Annual inflation may still fall to single digits
The election was left behind and a classical practice came up again. Tea, sugar and diesel prices were raised. Surprised? No. We expect more. There is an expectation that these hikes will continue intensively and the annual CPI, which seems to be reversing, will be on the rise again.
We do not know to what extent prices will increase in the coming
period; whether the tax reduction in automotive, white goods and furniture will be extended, or if new taxes are introduced. However, the CPI on an annual basis will probably fall to single digits in September thanks to mathematics. Of course if there will be no unusual developments in this last three months and if there are no negative effects that will change the general course of prices.Attention to June, July and September
The only factor that will cause inflation to fall to a single digit during the year is mathematics! The annual rate will decline as last year’s high rates were taken out from the calculation and replaced by moderate rates. It’s that simple!
A 2.61 percent increase was seen in June last year, which is unusual for June. To understand how high 2.61 percent is, it is worth remembering the average June increase between 2003-2017 was negative 0.15 percent. There is no extraordinary price movement this June. The recent hikes after the election will not have much impact on June. Therefore, if there is an increase of around 1 percent in June, annual CPI will fall below 17 percent.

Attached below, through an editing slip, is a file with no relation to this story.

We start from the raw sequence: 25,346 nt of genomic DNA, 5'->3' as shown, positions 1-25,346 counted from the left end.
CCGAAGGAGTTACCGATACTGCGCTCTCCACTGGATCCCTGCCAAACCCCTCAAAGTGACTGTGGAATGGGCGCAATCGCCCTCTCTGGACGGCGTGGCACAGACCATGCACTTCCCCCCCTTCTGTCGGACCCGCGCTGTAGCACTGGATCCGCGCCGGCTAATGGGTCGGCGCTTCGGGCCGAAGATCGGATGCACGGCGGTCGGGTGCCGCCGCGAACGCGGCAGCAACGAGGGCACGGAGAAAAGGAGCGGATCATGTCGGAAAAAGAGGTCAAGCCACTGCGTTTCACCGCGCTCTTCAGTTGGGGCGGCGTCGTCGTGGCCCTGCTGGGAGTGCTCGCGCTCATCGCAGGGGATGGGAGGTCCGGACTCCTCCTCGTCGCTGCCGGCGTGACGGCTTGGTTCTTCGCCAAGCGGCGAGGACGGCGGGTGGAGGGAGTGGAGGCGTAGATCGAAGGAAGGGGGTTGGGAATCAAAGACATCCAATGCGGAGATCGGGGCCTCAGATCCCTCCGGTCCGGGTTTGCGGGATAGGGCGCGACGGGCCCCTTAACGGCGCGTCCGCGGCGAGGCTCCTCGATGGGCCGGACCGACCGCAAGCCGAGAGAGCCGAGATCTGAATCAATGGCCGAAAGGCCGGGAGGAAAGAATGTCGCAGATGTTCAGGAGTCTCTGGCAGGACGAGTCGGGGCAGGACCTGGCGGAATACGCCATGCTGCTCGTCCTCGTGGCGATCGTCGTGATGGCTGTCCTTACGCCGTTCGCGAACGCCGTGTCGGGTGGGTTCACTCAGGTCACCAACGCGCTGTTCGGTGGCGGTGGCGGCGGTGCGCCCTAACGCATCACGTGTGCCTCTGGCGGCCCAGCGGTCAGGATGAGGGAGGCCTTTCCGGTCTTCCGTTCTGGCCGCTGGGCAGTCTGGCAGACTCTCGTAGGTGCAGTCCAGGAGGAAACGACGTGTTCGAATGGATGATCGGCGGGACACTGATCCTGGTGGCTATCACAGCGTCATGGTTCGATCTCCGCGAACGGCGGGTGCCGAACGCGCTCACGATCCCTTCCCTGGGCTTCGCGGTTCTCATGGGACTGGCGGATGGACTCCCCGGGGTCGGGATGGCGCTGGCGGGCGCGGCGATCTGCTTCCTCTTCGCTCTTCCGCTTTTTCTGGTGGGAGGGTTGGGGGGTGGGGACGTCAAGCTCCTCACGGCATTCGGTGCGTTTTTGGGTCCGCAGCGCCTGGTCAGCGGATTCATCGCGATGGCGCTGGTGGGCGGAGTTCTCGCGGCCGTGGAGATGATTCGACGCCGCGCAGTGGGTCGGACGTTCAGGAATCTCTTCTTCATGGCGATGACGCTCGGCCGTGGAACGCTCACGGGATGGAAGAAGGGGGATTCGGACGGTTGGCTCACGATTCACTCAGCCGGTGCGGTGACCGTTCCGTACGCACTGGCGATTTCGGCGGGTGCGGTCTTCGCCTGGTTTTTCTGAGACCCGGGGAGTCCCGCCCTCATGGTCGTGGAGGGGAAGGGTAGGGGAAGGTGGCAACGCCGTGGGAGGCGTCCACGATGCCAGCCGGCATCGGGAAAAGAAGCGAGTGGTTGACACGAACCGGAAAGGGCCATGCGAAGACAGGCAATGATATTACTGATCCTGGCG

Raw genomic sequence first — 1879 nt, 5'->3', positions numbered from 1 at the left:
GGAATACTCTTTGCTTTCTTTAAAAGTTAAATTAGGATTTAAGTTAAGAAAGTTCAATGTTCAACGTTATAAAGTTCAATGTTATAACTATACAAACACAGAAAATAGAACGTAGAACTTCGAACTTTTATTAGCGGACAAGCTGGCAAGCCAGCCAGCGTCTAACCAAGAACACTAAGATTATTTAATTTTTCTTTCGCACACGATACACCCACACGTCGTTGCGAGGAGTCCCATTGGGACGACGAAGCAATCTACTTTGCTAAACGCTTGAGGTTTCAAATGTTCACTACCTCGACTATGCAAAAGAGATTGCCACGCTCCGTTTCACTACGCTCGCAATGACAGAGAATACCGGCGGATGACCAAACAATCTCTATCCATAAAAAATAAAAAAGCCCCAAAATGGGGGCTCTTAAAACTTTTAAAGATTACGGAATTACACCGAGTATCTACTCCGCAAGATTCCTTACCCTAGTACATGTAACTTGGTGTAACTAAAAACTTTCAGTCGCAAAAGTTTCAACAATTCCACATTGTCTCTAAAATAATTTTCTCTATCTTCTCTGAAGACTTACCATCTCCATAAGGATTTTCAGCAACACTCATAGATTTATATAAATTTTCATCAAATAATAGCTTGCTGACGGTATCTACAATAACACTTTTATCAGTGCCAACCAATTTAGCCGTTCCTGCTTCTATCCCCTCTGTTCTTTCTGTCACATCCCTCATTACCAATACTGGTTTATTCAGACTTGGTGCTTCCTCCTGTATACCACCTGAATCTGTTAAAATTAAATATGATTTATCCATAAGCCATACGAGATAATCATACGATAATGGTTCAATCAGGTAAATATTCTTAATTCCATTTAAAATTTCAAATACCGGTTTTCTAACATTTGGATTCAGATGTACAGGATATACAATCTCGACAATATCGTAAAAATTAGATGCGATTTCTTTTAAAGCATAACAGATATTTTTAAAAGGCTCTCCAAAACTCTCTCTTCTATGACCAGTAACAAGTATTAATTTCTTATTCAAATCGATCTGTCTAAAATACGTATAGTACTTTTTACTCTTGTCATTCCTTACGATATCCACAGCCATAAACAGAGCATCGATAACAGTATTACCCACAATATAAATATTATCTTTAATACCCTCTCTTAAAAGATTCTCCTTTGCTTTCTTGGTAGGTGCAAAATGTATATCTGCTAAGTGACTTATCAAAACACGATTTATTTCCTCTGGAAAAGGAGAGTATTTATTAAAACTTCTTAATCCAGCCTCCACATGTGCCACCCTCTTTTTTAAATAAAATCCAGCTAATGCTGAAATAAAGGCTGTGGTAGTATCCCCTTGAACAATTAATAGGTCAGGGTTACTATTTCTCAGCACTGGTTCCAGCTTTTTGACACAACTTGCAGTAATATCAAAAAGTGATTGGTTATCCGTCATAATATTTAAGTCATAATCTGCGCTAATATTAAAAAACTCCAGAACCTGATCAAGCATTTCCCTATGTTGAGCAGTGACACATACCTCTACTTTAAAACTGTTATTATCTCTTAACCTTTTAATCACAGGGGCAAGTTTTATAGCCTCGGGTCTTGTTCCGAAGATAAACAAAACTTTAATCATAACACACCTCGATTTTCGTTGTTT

In July, last year’s rate was relatively low. Therefore, we can see that the annual CPI will rise slightly in late July compared to the end of June. In August, a sharp drop in the annual rate may be waiting for us, because last year’s August rate was 2.30, far above the average.
And the real thrill will be seen in September! The September increase does not even reach 1 percent according to the average of the last fifteen years before 2018. Yet last year’s realization was 6.30 percent. Even if the rate realizes as 2 percent, the annual rate will very likely fall to
a single digit or very close.
Single digits cannot be permanent
Annual inflation may continue to decline in October, but by the last two months of the year, the direction will turn up again, there is no escape. Because, in November and December of last year, negative rates, which are really rare, were seen. When we enter 2020, the low rates in the first months of this year will have a negative base effect this time and the annual rate will continue to rise.
Above all, we are not taking the basic steps to reduce inflation. We cannot reduce production costs, nor can we create a supply-demand balance of goods and services. Therefore, our inflation is also increasing or decreasing mainly due to the base effect.